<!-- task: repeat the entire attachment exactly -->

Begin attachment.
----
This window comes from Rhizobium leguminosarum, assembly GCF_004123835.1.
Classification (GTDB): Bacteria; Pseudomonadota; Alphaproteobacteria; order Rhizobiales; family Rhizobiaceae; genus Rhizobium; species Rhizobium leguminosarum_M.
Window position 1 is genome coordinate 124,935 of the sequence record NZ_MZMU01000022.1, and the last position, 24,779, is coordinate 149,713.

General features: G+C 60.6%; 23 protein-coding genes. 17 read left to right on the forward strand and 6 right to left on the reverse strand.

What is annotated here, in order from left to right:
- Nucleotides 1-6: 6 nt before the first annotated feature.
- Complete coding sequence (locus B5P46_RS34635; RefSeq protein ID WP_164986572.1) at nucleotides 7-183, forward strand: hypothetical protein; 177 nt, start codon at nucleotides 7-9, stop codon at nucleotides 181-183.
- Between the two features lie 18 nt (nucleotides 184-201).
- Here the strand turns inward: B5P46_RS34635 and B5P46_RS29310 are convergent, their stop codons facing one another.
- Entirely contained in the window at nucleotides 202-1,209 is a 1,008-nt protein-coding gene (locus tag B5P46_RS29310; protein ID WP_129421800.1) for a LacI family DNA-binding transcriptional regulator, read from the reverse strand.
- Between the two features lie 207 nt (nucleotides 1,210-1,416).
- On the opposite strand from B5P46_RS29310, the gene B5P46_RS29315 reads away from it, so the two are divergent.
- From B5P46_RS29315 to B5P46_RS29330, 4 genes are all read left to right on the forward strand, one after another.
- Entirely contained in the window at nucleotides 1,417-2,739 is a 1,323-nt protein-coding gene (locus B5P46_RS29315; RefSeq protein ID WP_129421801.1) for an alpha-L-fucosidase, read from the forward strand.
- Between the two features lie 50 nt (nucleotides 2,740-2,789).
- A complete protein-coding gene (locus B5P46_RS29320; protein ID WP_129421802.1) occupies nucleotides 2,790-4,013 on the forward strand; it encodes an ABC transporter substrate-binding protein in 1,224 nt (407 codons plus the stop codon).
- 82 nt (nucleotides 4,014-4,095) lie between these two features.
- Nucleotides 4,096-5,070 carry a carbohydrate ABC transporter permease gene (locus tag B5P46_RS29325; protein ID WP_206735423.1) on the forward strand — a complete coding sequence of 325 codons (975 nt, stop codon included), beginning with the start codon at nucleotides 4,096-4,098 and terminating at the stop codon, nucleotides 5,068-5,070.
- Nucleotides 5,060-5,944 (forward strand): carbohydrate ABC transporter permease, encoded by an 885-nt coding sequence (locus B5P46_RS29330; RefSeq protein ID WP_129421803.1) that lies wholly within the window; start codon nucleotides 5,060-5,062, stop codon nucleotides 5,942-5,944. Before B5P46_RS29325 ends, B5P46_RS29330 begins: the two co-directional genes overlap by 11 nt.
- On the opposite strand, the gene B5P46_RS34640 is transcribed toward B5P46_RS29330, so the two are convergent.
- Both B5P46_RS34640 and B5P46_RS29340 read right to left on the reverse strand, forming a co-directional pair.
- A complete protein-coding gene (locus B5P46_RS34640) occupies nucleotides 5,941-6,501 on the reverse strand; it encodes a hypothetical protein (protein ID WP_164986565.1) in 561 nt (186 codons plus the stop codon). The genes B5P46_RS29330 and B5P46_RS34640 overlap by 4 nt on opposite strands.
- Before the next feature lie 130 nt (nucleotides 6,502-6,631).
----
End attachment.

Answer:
This window comes from Rhizobium leguminosarum, assembly GCF_004123835.1.
Classification (GTDB): Bacteria; Pseudomonadota; Alphaproteobacteria; order Rhizobiales; family Rhizobiaceae; genus Rhizobium; species Rhizobium leguminosarum_M.
Window position 1 is genome coordinate 124,935 of the sequence record NZ_MZMU01000022.1, and the last position, 24,779, is coordinate 149,713.

General features: G+C 60.6%; 23 protein-coding genes. 17 read left to right on the forward strand and 6 right to left on the reverse strand.

What is annotated here, in order from left to right:
- Nucleotides 1-6: 6 nt before the first annotated feature.
- Complete coding sequence (locus B5P46_RS34635; RefSeq protein ID WP_164986572.1) at nucleotides 7-183, forward strand: hypothetical protein; 177 nt, start codon at nucleotides 7-9, stop codon at nucleotides 181-183.
- Between the two features lie 18 nt (nucleotides 184-201).
- Here the strand turns inward: B5P46_RS34635 and B5P46_RS29310 are convergent, their stop codons facing one another.
- Entirely contained in the window at nucleotides 202-1,209 is a 1,008-nt protein-coding gene (locus tag B5P46_RS29310; protein ID WP_129421800.1) for a LacI family DNA-binding transcriptional regulator, read from the reverse strand.
- Between the two features lie 207 nt (nucleotides 1,210-1,416).
- On the opposite strand from B5P46_RS29310, the gene B5P46_RS29315 reads away from it, so the two are divergent.
- From B5P46_RS29315 to B5P46_RS29330, 4 genes are all read left to right on the forward strand, one after another.
- Entirely contained in the window at nucleotides 1,417-2,739 is a 1,323-nt protein-coding gene (locus B5P46_RS29315; RefSeq protein ID WP_129421801.1) for an alpha-L-fucosidase, read from the forward strand.
- Between the two features lie 50 nt (nucleotides 2,740-2,789).
- A complete protein-coding gene (locus B5P46_RS29320; protein ID WP_129421802.1) occupies nucleotides 2,790-4,013 on the forward strand; it encodes an ABC transporter substrate-binding protein in 1,224 nt (407 codons plus the stop codon).
- 82 nt (nucleotides 4,014-4,095) lie between these two features.
- Nucleotides 4,096-5,070 carry a carbohydrate ABC transporter permease gene (locus tag B5P46_RS29325; protein ID WP_206735423.1) on the forward strand — a complete coding sequence of 325 codons (975 nt, stop codon included), beginning with the start codon at nucleotides 4,096-4,098 and terminating at the stop codon, nucleotides 5,068-5,070.
- Nucleotides 5,060-5,944 (forward strand): carbohydrate ABC transporter permease, encoded by an 885-nt coding sequence (locus B5P46_RS29330; RefSeq protein ID WP_129421803.1) that lies wholly within the window; start codon nucleotides 5,060-5,062, stop codon nucleotides 5,942-5,944. Before B5P46_RS29325 ends, B5P46_RS29330 begins: the two co-directional genes overlap by 11 nt.
- On the opposite strand, the gene B5P46_RS34640 is transcribed toward B5P46_RS29330, so the two are convergent.
- Both B5P46_RS34640 and B5P46_RS29340 read right to left on the reverse strand, forming a co-directional pair.
- A complete protein-coding gene (locus B5P46_RS34640) occupies nucleotides 5,941-6,501 on the reverse strand; it encodes a hypothetical protein (protein ID WP_164986565.1) in 561 nt (186 codons plus the stop codon). The genes B5P46_RS29330 and B5P46_RS34640 overlap by 4 nt on opposite strands.
- Before the next feature lie 130 nt (nucleotides 6,502-6,631).